and effectiveness in specific roles. Jean Joseph Etienne Lenoir patented the first commercially
produced internal combustion engine in 1860 as a superior alternative to steam engines, which
powered essentially all industrial machines at the time. This machine itself promised little

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improvement over steam engines, but it initiated an immediate wave of innovation and invention
that would lead to the incredibly complex and efficient designs of today (Smil 22-32). Both
engine designs have attained extreme success in their pursuit to provide a more efficient means
of power and have become irreplaceable in modern industrial society.
The gasoline fueled internal combustion engine pioneered by German engine designer
Nicholas Augustus Otto and engineers Gottlieb Daimler, Wilhelm Maybach, and Karl Benz
marked the earliest of internal combustion engine designs. Ottos engine design became popular
in the 1870s and pioneered certain features that have persisted through time. The gasoline-fueled
design operates in a way that differs from the operation of preceding steam engines and
subsequent diesel engines and provides unique advantages and disadvantages. Gasoline engines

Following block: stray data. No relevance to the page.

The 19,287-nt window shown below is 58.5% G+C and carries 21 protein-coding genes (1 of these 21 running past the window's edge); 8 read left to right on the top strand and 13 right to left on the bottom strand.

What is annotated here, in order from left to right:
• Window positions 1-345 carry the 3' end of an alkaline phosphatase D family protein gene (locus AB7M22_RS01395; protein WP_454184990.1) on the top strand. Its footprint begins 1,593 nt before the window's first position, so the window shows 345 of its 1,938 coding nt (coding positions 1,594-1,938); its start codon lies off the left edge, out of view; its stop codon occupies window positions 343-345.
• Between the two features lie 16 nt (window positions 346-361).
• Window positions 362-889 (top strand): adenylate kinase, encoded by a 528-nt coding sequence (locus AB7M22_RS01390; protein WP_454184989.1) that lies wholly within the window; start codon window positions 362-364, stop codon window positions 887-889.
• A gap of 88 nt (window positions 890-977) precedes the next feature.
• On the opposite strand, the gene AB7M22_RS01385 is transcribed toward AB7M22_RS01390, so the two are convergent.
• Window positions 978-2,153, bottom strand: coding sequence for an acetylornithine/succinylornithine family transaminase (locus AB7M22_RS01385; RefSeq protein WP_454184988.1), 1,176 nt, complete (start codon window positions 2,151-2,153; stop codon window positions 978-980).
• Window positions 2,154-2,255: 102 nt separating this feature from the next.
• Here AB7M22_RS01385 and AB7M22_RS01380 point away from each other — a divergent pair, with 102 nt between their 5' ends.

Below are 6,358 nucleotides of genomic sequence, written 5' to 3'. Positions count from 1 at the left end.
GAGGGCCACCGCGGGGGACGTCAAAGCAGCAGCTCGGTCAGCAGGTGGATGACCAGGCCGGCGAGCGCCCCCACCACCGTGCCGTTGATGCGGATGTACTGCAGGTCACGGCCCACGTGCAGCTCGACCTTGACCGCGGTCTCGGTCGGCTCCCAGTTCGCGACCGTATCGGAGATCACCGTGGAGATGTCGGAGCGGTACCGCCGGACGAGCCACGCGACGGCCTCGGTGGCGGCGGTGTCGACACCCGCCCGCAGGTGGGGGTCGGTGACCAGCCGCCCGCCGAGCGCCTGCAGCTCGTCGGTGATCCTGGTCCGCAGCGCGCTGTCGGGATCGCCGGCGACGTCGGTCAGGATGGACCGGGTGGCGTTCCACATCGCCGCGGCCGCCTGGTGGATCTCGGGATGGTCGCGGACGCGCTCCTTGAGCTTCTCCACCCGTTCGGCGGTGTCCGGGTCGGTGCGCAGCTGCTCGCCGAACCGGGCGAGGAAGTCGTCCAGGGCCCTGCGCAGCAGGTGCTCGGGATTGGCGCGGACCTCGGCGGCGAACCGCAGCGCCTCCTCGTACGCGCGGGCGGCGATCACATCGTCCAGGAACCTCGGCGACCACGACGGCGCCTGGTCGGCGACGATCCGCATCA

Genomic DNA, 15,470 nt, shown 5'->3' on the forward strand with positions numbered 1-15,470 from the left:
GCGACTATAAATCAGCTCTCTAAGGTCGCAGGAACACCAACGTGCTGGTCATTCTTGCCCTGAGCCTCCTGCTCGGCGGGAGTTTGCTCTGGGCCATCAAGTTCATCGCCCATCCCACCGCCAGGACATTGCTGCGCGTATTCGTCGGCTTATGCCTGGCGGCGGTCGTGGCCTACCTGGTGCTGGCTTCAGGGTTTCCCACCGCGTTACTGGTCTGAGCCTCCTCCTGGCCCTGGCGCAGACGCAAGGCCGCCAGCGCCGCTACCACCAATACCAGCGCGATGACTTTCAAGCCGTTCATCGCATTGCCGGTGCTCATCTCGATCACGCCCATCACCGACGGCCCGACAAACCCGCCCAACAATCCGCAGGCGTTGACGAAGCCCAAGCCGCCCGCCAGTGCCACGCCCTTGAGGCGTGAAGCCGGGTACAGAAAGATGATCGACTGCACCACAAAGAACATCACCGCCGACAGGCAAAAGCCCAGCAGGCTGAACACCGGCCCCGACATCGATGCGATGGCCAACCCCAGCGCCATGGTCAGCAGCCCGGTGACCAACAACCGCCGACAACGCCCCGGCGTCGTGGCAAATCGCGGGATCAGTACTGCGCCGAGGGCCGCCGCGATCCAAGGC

operate with three distinct design features: relatively low compression ratios, ignition by electric
spark, and a need for the lightest liquid fuel refined from crude oil (Smil 23). The throttle of a
gasoline engine controls the volume of a premixed ratio of fuel and air entering the engine.
Because controlling the fuel-air flow in a set ratio limits the flow of air through the engine along
with the fuel, whenever the engine operates at anything less than maximum output, it pumps
under a partial vacuum in the cylinders, which lowers efficiency. The fixed ratio at which
gasoline engines mix fuel and air before combustion causes gasoline engines to produce large
amounts of excess heat since heat cannot dissipate through surrounding air because combustion
uses all air drawn into the engine. The low ratio of compression of gases within the cylinders
also causes excess heat because the gases cannot cool through expansion. The gasoline fuel
itself limits the compression ratios of this type of engine because, if compressed too highly, the
fuel air mixture will detonate early and damage the engine (Ciatti). This early detonation,